The Garden-Pool complex is situated on a series of large terraces measuring 65 x 85 meters. Excavations and botanical study have shown that these terraces may have had a large ornamental garden on them; the garden was bisected by smaller structures. Further back from the ornamental garden with respect to the colonnaded street lay a pool measuring 43 x 23 meters in length and width and 2.5 meters in depth. Archaeologists have calculated that this pool would have been able to hold over 2000 cubic meters of water. In the center of the pool stood a pavilion on a sandstone pedestal. Fragments from this structure and others reveal that the whole complex was painted in dark red and bright blue, which, in combination with the water and exotic vegetation, would have created an awe-inspiring sight for visitors entering the city from the surrounding desert. Behind the entire structure is a 16-meter-high cliff face, which bears signs of hydrological modification used to channel water to the complex and to create cascading water effects.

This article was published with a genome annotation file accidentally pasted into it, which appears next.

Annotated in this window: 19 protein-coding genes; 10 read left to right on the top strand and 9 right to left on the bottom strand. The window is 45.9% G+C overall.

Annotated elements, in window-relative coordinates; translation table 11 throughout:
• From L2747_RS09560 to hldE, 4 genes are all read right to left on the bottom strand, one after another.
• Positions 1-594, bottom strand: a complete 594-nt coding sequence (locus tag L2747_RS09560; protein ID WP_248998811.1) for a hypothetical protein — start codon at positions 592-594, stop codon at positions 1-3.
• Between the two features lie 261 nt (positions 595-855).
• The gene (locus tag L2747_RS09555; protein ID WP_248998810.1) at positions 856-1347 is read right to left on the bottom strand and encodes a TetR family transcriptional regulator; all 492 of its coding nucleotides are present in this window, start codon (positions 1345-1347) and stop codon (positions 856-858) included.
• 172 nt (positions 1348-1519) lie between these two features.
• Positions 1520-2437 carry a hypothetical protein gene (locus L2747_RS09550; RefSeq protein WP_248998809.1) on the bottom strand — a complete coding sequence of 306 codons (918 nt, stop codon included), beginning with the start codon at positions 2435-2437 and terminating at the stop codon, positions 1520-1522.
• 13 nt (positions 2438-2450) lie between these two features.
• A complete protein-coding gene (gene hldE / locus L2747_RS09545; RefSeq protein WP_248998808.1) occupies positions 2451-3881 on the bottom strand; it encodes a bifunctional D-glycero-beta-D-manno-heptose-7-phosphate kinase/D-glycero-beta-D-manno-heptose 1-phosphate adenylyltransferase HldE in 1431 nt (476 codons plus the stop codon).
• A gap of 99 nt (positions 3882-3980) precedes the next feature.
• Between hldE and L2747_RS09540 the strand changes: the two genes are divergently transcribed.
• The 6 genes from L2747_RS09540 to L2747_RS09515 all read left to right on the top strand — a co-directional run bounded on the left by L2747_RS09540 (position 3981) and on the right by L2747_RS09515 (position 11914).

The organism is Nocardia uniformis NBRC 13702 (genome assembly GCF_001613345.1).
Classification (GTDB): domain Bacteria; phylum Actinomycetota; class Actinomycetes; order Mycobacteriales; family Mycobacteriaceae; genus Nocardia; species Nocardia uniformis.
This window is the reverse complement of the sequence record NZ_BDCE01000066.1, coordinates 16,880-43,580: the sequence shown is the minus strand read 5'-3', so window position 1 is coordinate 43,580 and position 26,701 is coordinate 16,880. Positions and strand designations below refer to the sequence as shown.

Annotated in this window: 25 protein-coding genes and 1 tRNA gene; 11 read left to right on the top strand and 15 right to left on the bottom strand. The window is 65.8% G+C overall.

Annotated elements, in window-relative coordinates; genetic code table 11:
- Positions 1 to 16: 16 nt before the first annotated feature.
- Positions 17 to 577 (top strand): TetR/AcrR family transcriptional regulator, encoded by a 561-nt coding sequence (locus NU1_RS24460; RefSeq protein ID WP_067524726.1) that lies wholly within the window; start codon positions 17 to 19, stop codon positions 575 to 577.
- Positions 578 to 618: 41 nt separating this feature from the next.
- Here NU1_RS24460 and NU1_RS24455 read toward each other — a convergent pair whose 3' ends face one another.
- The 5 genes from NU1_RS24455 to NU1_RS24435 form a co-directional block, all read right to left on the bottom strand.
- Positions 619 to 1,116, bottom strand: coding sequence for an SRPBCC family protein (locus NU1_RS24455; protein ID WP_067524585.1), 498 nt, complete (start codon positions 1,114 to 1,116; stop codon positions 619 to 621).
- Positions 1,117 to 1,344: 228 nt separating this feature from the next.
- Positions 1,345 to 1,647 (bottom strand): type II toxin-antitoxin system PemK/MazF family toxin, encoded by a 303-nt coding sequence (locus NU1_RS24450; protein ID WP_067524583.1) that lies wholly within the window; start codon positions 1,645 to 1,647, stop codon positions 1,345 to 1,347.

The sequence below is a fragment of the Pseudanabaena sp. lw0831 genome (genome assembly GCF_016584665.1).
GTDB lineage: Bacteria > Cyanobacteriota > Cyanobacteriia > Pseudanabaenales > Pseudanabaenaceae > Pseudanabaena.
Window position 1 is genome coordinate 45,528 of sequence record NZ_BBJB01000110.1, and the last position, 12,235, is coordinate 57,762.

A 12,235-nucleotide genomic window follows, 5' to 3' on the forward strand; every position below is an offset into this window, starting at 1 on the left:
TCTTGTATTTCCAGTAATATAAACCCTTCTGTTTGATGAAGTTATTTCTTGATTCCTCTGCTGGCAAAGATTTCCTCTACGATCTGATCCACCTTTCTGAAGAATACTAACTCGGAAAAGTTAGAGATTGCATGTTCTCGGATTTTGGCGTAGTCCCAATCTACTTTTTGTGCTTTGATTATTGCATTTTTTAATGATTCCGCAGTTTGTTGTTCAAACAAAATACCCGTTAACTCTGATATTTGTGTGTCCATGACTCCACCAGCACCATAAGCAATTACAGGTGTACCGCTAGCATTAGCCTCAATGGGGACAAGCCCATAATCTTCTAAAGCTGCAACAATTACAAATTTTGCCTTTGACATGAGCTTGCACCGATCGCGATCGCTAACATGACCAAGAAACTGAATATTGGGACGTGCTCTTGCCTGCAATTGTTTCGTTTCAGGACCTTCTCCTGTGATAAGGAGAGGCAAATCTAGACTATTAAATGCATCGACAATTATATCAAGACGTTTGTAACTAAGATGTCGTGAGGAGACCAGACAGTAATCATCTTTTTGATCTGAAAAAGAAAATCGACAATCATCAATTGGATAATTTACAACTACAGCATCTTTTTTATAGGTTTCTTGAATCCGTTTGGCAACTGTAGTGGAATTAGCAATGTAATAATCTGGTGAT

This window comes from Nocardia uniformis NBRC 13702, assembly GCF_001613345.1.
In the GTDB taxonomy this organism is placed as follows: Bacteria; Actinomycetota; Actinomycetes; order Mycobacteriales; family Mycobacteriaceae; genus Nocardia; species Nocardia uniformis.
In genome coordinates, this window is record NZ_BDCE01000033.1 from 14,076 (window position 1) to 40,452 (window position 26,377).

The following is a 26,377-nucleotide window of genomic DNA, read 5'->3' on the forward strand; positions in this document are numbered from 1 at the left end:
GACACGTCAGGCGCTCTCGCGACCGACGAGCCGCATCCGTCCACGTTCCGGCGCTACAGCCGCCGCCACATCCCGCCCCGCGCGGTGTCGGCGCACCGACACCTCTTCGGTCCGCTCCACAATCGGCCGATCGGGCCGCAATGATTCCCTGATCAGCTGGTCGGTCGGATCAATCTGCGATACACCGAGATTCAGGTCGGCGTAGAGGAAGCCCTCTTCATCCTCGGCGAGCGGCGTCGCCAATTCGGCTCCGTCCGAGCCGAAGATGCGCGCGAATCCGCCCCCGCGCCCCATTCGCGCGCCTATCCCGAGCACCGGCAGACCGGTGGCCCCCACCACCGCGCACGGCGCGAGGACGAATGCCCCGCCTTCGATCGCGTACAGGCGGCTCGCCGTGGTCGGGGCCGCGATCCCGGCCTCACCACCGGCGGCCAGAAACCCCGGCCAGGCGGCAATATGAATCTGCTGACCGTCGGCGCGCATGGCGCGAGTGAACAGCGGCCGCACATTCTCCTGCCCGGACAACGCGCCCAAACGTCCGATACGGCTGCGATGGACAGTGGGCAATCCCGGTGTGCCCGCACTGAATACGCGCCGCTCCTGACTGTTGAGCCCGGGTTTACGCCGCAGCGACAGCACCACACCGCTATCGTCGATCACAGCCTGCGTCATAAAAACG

Based on excavations, the complex appears to have been built during the reign of the Nabataean king, Aretas IV and remained in use throughout the Roman annexation of the city in 106 CE. Archaeologists have identified at least nine distinct phases for the site; these include early periods of occupation and renovation, followed by abandonment of the complex sometime in the late second to third century CE. By the time of the earthquake of 363 CE, the complex was out of use and suffered major damage. There is evidence that the site was used for agricultural purposes for much of the late Byzantine period and seems to have continued to serve this function up until the middle of the 20th century Prior to excavation, the area of the Petra Garden and Pool Complex was believed to be one of three markets at Petra, due to the fact that it was open and flat and the lack of standing architecture. Excavations of the site began in 1998, directed by Leigh-Ann Bedal, who discovered evidence of complex hydraulic management, exotic plants, a large swimming pool.
Subsequent excavations took place over the course of eight seasons, with ongoing study of the botanical remains